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Drug withdrawals and the utilization of therapeutic substitutes: The case of Vioxx


  • Collins, J. Michael
  • Simon, Kosali I.
  • Tennyson, Sharon


The lack of research on how the 2004 safety-related withdrawal of the drug Vioxx affected consumer drug utilization or outcomes for competitors is a missed opportunity to learn from the largest drug withdrawal event in history. Our study fills this void using state-level repeated cross section data from the Medicaid State Drug Utilization (SDU) database of fee-for-service Medicaid claims for prescription drugs, and individual-level panel data from the Medical Expenditure Panel Survey (MEPS) which is a nationally representative survey that contains information on medication use across two years. We find that the withdrawal of Vioxx had both positive and negative effects for specific substitute drugs in its own class (COX-2s), and that it led to an overall increase in the usage of both its most direct competitor class (NSAIDs) and in a class of older similar therapy (Analgesics). We argue these shifts in drug usage represent what could be viewed as an appropriate response to the events. However, aggregate use of drugs in the COX-2 and related classes declined overall, suggesting that some consumers may have over-reacted to the withdrawal events in ways that lessened the health benefits they could receive from this family of drugs. These findings about medication utilization changes in response to negative information are highly relevant for policy design and for determining thresholds for regulatory interventions.

Suggested Citation

  • Collins, J. Michael & Simon, Kosali I. & Tennyson, Sharon, 2013. "Drug withdrawals and the utilization of therapeutic substitutes: The case of Vioxx," Journal of Economic Behavior & Organization, Elsevier, vol. 86(C), pages 148-168.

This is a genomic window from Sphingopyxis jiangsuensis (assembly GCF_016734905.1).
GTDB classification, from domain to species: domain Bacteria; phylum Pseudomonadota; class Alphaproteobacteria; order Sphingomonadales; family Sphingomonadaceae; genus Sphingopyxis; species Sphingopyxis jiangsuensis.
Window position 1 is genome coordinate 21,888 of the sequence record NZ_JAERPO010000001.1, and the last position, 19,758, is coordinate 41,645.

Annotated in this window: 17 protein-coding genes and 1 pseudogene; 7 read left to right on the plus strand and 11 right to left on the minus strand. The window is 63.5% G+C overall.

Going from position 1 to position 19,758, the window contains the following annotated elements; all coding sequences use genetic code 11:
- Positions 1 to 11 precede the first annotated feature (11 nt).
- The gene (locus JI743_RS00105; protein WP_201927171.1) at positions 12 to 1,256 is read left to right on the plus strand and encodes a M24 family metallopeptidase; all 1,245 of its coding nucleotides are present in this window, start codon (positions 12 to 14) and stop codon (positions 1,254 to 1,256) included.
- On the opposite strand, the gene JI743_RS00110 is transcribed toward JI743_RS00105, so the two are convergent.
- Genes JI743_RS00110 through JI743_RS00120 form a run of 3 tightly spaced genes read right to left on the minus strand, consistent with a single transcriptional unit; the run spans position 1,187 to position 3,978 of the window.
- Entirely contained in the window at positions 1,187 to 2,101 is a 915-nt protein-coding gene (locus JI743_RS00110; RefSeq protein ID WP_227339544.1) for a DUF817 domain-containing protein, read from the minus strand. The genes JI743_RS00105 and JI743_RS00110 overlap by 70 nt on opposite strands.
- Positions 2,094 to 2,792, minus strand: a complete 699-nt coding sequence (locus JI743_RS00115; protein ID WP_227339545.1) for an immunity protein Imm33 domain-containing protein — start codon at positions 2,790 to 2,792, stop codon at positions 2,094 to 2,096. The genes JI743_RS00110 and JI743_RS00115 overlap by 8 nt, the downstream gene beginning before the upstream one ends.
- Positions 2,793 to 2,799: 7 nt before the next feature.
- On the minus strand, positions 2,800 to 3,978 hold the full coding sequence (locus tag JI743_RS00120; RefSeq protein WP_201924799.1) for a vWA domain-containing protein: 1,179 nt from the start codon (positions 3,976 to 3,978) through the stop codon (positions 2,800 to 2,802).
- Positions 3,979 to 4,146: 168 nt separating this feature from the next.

• Handle: RePEc:eee:jeborg:v:86:y:2013:i:c:p:148-168
    DOI: 10.1016/j.jebo.2012.12.006

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    2. Bütikofer, Aline & Cronin, Christopher J. & Skira, Meghan M., 2020. "Employment effects of healthcare policy: Evidence from the 2007 FDA black box warning on antidepressants," Journal of Health Economics, Elsevier, vol. 73(C).
    3. Zec, Dejan & Rüling, Charles-Clemens & Wang, Tao, 2020. "Parliament in action: Drug withdrawals and policy changes in the U.K," Health Policy, Elsevier, vol. 124(9), pages 984-990.
    4. Dubois, Pierre & Tuncel, Tuba, 2020. "Identifying the Effects of Scientific Information and Recommendations on Physicians’ Prescribing Behavior," TSE Working Papers 20-1114, Toulouse School of Economics (TSE).
    5. John Romley & Tiffany Shih, 2017. "Product safety spillovers and market viability for biologic drugs," International Journal of Health Economics and Management, Springer, vol. 17(2), pages 135-158, June.
    6. Sumedha Gupta & Thuy D. Nguyen & Patricia R. Freeman & Kosali I. Simon, 2020. "Competitive Effects of Federal and State Opioid Restrictions: Evidence from the Controlled Substance Laws," NBER Working Papers 27520, National Bureau of Economic Research, Inc.
    7. Ram Bala & Pradeep Bhardwaj & Pradeep K. Chintagunta, 2017. "Pharmaceutical Product Recalls: Category Effects and Competitor Response," Marketing Science, INFORMS, vol. 36(6), pages 931-943, November.

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